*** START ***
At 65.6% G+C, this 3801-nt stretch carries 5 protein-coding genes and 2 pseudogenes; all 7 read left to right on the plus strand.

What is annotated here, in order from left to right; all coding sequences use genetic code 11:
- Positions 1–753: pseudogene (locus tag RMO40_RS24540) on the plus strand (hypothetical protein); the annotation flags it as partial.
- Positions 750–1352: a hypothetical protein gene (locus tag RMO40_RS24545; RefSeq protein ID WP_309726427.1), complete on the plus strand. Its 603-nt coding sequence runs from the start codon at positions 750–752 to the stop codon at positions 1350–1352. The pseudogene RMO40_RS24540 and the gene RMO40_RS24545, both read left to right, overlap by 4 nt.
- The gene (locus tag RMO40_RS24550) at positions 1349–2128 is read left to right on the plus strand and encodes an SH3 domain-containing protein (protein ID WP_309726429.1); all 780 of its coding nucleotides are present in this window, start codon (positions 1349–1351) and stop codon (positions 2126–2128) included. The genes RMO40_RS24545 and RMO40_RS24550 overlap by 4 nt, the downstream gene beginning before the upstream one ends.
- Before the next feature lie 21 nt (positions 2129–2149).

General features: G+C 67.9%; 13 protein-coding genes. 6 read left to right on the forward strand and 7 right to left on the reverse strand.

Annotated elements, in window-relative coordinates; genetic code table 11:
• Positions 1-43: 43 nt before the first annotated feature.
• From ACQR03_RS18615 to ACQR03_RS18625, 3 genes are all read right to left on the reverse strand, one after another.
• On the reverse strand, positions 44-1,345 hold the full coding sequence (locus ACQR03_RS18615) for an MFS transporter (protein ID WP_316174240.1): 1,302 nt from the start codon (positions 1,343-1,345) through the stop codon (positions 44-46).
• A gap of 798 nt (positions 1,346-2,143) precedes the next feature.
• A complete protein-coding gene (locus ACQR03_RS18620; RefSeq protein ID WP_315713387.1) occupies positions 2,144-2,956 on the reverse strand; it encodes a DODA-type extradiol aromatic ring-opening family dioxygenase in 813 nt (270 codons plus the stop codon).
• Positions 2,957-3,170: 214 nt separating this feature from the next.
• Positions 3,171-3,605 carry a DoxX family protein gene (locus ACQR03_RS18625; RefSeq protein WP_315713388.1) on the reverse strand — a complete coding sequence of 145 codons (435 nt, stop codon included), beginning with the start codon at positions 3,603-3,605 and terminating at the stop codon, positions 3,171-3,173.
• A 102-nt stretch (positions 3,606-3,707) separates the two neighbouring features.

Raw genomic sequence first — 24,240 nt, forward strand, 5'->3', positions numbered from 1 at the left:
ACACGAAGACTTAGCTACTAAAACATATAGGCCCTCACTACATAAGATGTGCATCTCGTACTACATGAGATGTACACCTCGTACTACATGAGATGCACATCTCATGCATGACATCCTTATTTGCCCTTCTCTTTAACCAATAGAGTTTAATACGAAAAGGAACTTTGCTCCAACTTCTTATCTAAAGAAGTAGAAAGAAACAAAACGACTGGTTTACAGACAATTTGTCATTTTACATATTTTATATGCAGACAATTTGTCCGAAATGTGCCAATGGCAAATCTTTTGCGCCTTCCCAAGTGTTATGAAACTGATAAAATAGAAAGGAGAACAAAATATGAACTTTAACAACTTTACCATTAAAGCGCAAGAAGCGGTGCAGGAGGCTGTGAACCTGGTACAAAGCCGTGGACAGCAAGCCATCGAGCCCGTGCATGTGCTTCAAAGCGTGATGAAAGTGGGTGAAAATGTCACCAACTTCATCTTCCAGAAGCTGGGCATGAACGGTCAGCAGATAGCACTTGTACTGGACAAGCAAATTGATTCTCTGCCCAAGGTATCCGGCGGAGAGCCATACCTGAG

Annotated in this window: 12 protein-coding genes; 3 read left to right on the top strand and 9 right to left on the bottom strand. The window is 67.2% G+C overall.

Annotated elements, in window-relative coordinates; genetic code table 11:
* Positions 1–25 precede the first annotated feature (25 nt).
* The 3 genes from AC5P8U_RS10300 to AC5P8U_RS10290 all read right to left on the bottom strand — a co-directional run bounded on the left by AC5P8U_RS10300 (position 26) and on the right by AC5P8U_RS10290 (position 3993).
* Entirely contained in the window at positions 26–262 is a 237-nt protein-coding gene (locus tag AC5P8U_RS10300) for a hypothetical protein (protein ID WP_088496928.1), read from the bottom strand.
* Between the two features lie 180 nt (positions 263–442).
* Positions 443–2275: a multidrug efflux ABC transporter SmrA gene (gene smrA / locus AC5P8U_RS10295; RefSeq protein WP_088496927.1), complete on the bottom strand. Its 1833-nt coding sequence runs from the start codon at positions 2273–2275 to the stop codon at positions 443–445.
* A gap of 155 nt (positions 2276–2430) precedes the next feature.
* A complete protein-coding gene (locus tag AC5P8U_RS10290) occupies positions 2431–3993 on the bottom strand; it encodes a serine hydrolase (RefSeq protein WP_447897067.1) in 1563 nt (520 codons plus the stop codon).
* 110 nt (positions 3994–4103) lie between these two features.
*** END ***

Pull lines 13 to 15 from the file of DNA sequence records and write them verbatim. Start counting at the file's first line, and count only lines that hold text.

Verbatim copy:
• A complete protein-coding gene (locus ACQR03_RS18620; RefSeq protein ID WP_315713387.1) occupies positions 2,144-2,956 on the reverse strand; it encodes a DODA-type extradiol aromatic ring-opening family dioxygenase in 813 nt (270 codons plus the stop codon).
• Positions 2,957-3,170: 214 nt separating this feature from the next.
• Positions 3,171-3,605 carry a DoxX family protein gene (locus ACQR03_RS18625; RefSeq protein WP_315713388.1) on the reverse strand — a complete coding sequence of 145 codons (435 nt, stop codon included), beginning with the start codon at positions 3,603-3,605 and terminating at the stop codon, positions 3,171-3,173.